So far this season, opponents of the Harvard men’s soccer team have been denied more times than freshman guys trying to enter final clubs. The Crimson defense, led by sophomore goalkeeper Austin Harms and senior defender Kwaku Nyamekye, has surrendered just three goals in Harvard’s first eight games.
The No. 8 Crimson (7-1, 1-0 Ivy) looks to continue its dominance at the back this afternoon when it hosts in-state rival Holy Cross (3-6, 1-1 Patriot) at 3:00 p.m.
“I think [our defense has] been the constant to our whole season,” Harvard coach Jamie Clark said. “Anytime you’re [allowing] below a half goal a game, you’re doing well.”
This defensive success has come as a result, not only of skill, but also of teamwork.
“Our communication has kept a lot of dangerous plays to a minimum,” said Harms, who posted a .55 goals against average in his freshman season—good for 11th in the nation.
And through the Crimson’s first eight games of 2009, Harms has been even better. Harms is sporting a .38 goals against average with five shut outs. His clean sheet against Army on September 13th helped propel Harvard into the national rankings for the first time this season.
Despite its exceptional start to the season, the Crimson found itself in a tricky spot this past Saturday night. After dropping its first game of the season to then-No. 3 Wake Forest, Harvard had failed to score a goal in regulation in its Ivy League opener against Yale. The team was just minutes away from a tie which would have seen it enter the heart of conference play in a significant hole.
But freshman forward Brian Rogers gave the Crimson the win in the 103rd minute, breaking the 0-0 tie by placing the ball in the left corner of the net for his fifth goal of the season.
“He’s finding himself to be a consistent threat and also reliable in the clutch,” Clark said.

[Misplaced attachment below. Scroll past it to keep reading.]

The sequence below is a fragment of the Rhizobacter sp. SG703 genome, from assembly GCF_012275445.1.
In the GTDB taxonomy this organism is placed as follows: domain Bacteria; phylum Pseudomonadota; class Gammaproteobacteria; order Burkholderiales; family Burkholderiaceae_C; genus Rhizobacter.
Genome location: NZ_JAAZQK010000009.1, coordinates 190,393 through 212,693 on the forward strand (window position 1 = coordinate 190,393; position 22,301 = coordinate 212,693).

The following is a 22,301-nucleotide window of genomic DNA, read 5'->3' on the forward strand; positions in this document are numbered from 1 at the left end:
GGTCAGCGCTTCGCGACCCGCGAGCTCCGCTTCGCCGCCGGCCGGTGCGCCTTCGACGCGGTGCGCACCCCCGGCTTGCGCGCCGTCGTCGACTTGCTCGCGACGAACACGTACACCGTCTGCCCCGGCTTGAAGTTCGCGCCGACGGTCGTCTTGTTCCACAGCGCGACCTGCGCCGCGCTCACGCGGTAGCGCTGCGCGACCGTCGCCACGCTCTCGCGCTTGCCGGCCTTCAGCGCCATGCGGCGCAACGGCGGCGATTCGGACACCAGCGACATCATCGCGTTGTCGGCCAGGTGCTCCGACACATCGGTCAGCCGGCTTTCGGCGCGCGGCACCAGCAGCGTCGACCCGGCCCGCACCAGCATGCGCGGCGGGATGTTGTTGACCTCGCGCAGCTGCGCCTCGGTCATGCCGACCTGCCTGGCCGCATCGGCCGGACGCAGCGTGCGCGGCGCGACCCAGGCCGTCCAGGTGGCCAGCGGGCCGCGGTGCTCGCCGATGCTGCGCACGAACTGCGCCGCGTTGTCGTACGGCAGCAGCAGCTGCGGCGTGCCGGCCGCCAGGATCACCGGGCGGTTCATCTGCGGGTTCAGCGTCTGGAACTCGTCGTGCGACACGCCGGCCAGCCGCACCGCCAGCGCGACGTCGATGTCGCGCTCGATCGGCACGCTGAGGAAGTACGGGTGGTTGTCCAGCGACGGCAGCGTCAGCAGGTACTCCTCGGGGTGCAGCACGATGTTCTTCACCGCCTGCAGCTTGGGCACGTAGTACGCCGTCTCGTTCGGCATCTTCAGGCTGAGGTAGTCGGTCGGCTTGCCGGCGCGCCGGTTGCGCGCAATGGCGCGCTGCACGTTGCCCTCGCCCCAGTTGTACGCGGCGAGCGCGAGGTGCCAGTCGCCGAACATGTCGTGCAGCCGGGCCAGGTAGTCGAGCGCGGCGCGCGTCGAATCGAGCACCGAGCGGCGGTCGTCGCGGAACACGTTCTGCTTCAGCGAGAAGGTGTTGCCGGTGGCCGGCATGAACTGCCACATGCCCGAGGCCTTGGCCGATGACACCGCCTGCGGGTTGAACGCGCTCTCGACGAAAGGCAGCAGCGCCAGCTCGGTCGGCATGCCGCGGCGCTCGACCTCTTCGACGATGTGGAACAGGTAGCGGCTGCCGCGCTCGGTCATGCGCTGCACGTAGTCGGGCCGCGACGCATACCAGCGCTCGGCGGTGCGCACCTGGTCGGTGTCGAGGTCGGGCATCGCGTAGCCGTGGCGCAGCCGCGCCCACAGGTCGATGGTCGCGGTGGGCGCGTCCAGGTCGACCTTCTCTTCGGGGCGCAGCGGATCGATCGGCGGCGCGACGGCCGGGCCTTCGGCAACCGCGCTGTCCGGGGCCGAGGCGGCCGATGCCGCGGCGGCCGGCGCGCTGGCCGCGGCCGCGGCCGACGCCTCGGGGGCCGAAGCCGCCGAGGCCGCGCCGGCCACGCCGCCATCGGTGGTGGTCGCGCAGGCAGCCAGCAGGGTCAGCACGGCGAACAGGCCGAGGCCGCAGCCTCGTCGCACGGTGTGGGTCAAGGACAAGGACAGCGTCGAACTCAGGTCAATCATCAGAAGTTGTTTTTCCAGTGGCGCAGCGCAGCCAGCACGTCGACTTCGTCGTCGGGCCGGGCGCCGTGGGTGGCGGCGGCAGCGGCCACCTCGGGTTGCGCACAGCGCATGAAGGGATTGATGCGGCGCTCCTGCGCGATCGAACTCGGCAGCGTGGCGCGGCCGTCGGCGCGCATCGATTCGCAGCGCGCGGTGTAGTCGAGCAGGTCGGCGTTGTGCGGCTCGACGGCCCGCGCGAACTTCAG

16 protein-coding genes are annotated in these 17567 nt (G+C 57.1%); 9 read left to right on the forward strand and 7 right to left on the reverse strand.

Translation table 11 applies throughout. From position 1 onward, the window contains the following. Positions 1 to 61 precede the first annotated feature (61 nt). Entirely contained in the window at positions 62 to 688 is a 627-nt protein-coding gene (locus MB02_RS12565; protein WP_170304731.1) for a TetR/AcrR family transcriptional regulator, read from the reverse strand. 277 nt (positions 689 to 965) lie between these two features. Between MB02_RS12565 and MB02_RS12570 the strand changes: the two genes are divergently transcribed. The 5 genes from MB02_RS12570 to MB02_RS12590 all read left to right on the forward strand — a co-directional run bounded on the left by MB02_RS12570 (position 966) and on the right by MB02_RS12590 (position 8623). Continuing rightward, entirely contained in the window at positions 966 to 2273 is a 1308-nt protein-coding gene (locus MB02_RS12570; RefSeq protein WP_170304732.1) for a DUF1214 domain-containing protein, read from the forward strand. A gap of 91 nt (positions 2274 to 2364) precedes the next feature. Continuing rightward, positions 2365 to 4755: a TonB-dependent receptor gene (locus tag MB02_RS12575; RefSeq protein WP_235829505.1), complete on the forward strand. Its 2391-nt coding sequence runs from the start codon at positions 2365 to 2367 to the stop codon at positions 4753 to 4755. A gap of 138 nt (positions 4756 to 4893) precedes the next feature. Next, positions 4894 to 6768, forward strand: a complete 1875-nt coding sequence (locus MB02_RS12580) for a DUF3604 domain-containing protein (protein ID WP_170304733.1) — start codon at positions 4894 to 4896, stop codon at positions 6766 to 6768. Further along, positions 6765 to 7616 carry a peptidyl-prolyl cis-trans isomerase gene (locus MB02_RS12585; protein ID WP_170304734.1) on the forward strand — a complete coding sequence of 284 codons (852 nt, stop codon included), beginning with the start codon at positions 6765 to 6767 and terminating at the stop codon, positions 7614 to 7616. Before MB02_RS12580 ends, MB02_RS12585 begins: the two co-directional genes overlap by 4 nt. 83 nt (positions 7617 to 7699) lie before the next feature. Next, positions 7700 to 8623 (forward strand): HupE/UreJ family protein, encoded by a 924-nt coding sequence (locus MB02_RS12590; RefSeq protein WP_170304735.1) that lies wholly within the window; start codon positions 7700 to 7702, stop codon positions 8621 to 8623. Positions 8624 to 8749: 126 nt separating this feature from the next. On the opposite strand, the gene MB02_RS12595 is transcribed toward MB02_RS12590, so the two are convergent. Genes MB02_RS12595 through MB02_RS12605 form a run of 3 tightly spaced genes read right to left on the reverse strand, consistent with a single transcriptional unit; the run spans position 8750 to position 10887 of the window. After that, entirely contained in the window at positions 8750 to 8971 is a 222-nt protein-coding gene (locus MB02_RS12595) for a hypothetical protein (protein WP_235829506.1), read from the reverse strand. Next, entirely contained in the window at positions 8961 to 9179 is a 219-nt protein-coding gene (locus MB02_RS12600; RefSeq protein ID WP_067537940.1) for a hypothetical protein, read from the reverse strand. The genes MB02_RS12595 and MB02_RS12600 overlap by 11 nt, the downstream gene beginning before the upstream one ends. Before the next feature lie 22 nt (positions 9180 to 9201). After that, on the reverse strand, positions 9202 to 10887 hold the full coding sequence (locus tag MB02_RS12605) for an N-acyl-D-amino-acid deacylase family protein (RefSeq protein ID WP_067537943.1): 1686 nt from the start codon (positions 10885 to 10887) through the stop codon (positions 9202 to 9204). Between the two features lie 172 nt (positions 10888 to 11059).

This afternoon, Harvard hopes to use its momentum from last Saturday’s win to defeat Holy Cross, before moving on to its second Ancient Eight contest this weekend at Cornell.
“I think that everyone is excited that we got back on the right track after [the loss to Wake Forest],” said Rogers, who earned his second Ivy League Rookie of the Week award for his performance on Saturday.
Unlike the Crimson, the Crusaders have not had a hot start to their season. After losing six of its first seven games, Holy Cross has made a quiet rebound, winning its past two games against Albany and Colgate.
“[Today’s game is] a chance to develop against really high quality players and coaches and hopefully we can carry that over into our Patriot League schedule,” Crusaders coach Ted Priestly said.
For Harvard, the keys to victory will be getting on the board quickly and sticking to its traditional style of play.
“If we can capitalize early it will certainly make the game a whole lot easier,” Clark said. “[Allowing your opponent to stay in the game] builds excitement and it builds hope.”